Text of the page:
Good ideas are crucial to the success of freelance writers and all creative types. But you have to do more than generate good ideas: you have to get those ideas out of your brain and into some system to save them. Only then can you evaluate those ideas and pick the best for implementation.
The Best Way to Have a Good Idea? Have Lots of Ideas
In another post I discuss the Top 10 Ways to Generate Great Ideas, so please read that and the many insightful comments left by readers.
Today we have a different focus: how many, many creative people — freelance writers included — hinder their success by not having a good way to immediately capture ideas, and then store those ideas for further refinement and action.
I Use a Digital Voice Recorder to Capture All of My Ideas
My digital voice recorder is small and lightweight, about the size of a cigarette lighter, and it’s always in my pocket whenever I leave the house. It has 5 folders, and each holds 199 separate audio files. Each folder has a specific purpose:
- The A folder holds notes I dictate when I’m listening to educational audios in my car.
- The B folder is for poetry (I write haiku and other short poems) and also for specific notes for a nonfiction book I’m writing that I’ll be pitching to mainstream, traditional publishers.
- The C folder contains corrections and suggestions given to me by my tai chi teacher during our private lessons.
- The D folder is solely for writing and business ideas.
- The E folder contains items for my to-do lists, or information I need in the short-term, like a phone number or address someone gives me, or directions to a house or business.
My digital voice recorder also doubles as a thumb drive/flash drive, so I can use it store two gigabytes of files, and it also plays mp3 and other audio files. If you must know, it’s the Olympus WS-331M Digital Voice Recorder and WMA Music Player; I like it a lot, but there are many other companies making similar digital recorders and I can’t say mine is any better than the others.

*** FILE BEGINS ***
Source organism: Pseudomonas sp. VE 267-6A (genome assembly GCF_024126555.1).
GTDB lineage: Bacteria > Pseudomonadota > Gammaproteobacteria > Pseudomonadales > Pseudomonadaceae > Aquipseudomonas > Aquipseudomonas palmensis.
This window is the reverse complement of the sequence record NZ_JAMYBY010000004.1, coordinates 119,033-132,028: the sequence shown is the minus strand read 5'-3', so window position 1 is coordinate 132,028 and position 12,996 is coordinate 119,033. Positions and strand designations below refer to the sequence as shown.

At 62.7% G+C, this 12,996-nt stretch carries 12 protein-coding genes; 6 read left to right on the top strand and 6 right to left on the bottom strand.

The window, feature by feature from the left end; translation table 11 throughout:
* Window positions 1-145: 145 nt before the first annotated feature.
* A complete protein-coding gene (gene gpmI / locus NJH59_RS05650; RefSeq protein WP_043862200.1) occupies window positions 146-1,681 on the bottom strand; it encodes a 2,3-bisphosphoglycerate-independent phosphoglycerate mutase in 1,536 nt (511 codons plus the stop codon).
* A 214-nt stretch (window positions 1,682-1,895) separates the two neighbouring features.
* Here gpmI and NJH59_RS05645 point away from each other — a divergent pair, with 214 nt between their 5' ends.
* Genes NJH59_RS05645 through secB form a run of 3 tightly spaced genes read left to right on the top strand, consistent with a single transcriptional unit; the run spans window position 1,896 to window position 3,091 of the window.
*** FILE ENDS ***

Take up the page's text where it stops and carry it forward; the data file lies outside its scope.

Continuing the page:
You may also have a smart phone or other electronic device that can record your ideas. Just be sure you can easily connect the device to your computer and save the audio files, and that the device has enough capacity and flexibility to meet your needs.
Drawbacks to Using a Pen and Paper to Record Your Ideas
Many people still like to write ideas with a pen or pencil in a notebook or on scraps of paper. If this is truly what feels best to you, then do it.
However, there are 4 major problems with using paper for your ideas:
- You can lose the paper.
- You need to organize and store your written notes, which can be unwieldy.
- You can’t easily back-up your written notes, short of photocopying them or scanning them.
- You can’t easily store copies of your idea notes off-site. (Think fire, flood, theft…)
How I Store Ideas Long-Term
I put all my ideas in Word documents, with a different document for each writing project or business idea. Of course, if the idea comes to me while I’m near my computer, I just type it into a document.
I schedule time every week to listen to all the relevant audio files from my digital recorder. I can easily back-up and save both the audio files and the resulting Word documents, so I know I’ll never lose them.
Several software and Internet-based programs and applications also allow you to store your ideas.
Reviewing and Evaluating Ideas
It’s crucial that you review your ideas and decide which ones you will implement. So whatever scheduling system you use to organize the what and when of your life, be sure idea review gets its proper place.
How do you save your ideas? Any horror stories to share about ideas lost? Anything you’d add to what I’ve said here?